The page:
Keystone hearings dish dirt
LInCOLn, neb. — Hearings for transCanada Corp.’s us$8-billion Keystone XL proposal in nebraska focused on granular details of the project tuesday, specifically the alberta-to-texas pipeline’s impact on the dirt and soil in the state.
Lawyers for landowners opposed to the project grilled transCanada experts on whether Keystone XL would permanently affect the soil in nebraska and whether it would affect the yield of crops such as corn.
approximately 50 landowners attending the nebraska Public service Commission hearings audibly groaned at one point when transCanada soils expert John Beaver said the responsibility for the line would revert to the landowners at the end of the project’s commercial life after 50 years of operations.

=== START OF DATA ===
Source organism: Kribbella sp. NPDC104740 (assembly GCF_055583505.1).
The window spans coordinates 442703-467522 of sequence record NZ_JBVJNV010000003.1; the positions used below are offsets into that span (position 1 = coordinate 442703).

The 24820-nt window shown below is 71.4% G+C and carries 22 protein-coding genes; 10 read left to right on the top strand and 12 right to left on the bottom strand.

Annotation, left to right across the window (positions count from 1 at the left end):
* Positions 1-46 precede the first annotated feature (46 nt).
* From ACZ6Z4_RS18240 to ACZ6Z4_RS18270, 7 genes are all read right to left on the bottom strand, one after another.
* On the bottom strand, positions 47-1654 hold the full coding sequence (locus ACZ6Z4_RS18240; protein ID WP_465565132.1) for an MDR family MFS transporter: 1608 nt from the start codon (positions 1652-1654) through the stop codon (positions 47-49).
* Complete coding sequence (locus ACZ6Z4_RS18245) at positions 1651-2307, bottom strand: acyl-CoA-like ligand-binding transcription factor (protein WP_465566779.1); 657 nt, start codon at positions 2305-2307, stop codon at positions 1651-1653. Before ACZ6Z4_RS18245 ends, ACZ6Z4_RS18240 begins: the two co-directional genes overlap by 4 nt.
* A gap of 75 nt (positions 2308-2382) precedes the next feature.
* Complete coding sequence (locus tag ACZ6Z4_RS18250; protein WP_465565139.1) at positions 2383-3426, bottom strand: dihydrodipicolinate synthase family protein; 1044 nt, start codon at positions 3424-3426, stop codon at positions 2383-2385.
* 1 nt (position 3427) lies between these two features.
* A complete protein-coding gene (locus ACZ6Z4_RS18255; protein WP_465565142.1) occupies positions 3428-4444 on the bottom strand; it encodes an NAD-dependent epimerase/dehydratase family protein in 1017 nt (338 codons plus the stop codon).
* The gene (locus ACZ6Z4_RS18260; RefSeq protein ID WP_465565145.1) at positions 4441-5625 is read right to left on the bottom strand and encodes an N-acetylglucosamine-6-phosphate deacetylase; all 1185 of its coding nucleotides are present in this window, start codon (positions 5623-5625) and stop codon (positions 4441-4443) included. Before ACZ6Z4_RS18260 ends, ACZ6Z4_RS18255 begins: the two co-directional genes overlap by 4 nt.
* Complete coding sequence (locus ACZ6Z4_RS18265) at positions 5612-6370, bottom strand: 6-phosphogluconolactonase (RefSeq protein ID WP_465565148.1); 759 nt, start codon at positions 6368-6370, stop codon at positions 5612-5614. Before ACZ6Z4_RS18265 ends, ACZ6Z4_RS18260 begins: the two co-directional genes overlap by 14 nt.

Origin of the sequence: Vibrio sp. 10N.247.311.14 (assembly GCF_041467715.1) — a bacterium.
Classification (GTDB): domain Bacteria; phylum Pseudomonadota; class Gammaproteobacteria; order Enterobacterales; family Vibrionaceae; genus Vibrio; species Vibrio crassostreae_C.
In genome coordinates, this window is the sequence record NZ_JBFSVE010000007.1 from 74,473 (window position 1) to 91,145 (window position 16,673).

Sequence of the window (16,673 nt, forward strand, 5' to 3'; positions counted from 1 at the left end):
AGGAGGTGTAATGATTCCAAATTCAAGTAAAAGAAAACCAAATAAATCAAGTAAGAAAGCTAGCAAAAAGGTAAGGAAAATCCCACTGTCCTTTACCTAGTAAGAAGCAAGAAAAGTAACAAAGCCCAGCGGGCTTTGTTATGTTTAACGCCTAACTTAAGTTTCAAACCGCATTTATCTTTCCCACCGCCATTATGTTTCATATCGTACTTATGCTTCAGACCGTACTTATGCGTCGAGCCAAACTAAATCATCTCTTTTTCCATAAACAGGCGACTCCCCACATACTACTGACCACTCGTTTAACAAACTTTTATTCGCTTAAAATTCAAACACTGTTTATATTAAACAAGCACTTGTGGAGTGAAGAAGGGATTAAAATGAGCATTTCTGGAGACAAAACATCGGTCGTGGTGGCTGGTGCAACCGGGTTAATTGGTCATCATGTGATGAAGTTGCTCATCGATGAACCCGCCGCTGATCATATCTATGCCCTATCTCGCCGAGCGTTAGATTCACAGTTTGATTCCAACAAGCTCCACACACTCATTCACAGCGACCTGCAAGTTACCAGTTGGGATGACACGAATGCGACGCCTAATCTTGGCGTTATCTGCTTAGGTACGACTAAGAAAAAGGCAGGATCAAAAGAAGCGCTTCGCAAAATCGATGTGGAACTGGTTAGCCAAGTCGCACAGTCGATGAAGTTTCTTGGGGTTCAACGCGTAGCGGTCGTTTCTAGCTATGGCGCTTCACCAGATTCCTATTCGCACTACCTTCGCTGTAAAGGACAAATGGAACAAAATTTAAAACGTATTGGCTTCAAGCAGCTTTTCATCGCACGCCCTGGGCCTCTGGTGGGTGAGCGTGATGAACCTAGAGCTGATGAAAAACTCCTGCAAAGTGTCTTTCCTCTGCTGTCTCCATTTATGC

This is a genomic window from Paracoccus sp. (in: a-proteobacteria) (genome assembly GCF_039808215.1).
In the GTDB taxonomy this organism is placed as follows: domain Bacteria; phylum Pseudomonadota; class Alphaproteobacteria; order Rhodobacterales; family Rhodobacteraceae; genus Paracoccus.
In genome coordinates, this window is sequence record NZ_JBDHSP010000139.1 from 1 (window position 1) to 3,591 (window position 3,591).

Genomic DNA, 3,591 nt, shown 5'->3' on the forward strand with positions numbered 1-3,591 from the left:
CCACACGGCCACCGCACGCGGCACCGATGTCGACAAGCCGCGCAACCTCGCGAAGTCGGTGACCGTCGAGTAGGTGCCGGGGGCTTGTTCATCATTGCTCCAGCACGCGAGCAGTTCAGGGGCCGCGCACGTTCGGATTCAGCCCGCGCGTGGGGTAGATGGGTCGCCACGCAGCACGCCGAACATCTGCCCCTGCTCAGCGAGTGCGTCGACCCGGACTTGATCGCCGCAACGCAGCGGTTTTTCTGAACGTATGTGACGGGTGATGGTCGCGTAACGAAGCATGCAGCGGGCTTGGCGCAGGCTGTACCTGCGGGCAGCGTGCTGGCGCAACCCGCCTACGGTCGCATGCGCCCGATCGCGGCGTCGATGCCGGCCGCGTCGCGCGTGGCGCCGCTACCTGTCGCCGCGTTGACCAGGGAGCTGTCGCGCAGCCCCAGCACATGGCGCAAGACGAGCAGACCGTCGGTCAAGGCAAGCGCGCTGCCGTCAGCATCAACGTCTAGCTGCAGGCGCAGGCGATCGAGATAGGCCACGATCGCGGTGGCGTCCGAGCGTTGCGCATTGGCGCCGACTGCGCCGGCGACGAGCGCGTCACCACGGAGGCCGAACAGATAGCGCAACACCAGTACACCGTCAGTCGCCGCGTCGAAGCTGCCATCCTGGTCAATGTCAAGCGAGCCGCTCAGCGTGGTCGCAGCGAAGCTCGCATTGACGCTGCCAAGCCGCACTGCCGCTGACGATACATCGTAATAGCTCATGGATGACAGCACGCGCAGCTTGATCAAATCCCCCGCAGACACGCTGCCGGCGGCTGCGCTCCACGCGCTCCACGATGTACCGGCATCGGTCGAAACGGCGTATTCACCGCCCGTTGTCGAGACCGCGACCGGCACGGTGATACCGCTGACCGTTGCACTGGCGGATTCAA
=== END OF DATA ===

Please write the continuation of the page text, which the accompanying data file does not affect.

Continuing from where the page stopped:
“I believe it reverts to the landowner,” Beaver said.
If the commission recommends Keystone XL is in the public interest of the state by the end of november, construction could begin in 2018, wrap up two years later, and deliver 830,000 barrels of oil per day between alberta and u.s. gulf Coast refineries for half a century.
a contentious issue in nebraska is whether Keystone XL will impact the state’s sand Hills.
earl Miller, who owns land in Holt County where he grows hay and raises cattle, said his land consists of “very porous sand.” the issue with the soil, Miller said, is it’s so porous that oil spilled in the area can seep down deeper than expected into the ground.